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Structural Damage Truss Failure Replace Entire Roof 2

RPBI received a call from a homeowner asking for help to resolve ceiling cracks and water damage in their home.  The homeowners stated they had spoken to other contractors and were told that the roof trusses had failed.  To correct the problem the owners would have to move out of their home due to the extensive demolition to the roof and ceiling system.  Of course this information was troubling and perhaps even frightening to the owners.

RPBI examined the attic and home.  Yes, the roof trusses, now 10 years old and out of warranty, were failing which in turn caused roof leaks that penetrated the ceiling of the living spaces.   The shingles, roof deck and roof truss system would all have to be replaced.


To the homeowners surprise RPBI informed the owners they could stay in their home during the renovation.  Not because the problem was less severe than previously stated; but because RPBI has the knowledge and experience to develop a repair process that did not remove any of the existing trusses.

In this home as is the case in truss roof construction, the ceiling is attached to the trusses.  Electrical wires running through the attic from the electric service along their respective circuits fed power to the entire home.  If you remove the roofing materials and trusses, you have to remove the ceilings, insulation, electrical wiring, plumbing vents and on and on.  Essentially you open the up the entire structure and must protect it from weather and debris.  Imagine the cost and time to perform this work.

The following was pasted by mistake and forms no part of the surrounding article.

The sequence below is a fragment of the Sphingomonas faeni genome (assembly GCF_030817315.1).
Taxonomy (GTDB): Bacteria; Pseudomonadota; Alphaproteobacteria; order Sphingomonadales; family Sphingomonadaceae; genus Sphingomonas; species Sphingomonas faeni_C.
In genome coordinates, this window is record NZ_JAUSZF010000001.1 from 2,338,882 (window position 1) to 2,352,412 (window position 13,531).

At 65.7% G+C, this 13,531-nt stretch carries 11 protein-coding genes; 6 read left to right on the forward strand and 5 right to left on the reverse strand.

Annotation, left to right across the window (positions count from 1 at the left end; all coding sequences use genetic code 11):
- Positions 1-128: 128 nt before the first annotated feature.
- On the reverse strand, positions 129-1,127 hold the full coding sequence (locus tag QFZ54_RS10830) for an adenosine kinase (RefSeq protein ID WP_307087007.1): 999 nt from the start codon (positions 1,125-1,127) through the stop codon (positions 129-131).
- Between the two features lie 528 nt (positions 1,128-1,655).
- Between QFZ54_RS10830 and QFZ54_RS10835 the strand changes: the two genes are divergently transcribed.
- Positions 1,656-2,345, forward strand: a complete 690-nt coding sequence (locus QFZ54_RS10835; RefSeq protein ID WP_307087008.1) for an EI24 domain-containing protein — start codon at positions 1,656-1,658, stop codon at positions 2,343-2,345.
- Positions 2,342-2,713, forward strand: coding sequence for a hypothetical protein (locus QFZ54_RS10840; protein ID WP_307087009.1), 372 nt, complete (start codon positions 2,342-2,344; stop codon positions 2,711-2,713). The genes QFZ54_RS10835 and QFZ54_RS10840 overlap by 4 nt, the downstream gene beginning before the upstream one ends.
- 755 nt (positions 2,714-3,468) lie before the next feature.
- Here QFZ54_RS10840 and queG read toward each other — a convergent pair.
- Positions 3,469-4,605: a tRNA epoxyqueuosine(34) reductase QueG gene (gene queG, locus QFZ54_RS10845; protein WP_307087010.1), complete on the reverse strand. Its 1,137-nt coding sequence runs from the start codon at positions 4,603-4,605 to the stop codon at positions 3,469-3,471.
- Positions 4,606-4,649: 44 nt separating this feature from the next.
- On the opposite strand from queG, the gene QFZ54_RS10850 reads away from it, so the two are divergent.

RPBI was contracted to perform the repair without removing any trusses from the roof.  Yes, a portion of the electric had to be temporarily routed through a trough attached to the outside of the structure.  It was placed up against the overhang and protected from weather.  Most of the electric and all plumbing vents, air ducts, etc. all remained in-place.


RPBI removed just enough roofing material and sheeting to expose two to three trusses at a time.  Brand new trusses were set on new plates adjacent to the existing failed trusses.  The trusses were attached to each other and the small amount of disturbed insulation was put back in-place.  Roof sheeting and tarping was applied on the trusses to make it temporarily weather tight.  The process repeated itself across the entire roof deck from one end of the home to the other.

When the truss replacement was complete; electric was restored, a new shingle roof was applied and the ceiling cracks were repaired.

The cost savings from this approach enabled the owners to replace the siding on the home and have a new roof built over the entrance to the home.

Please view our images of the work on this home.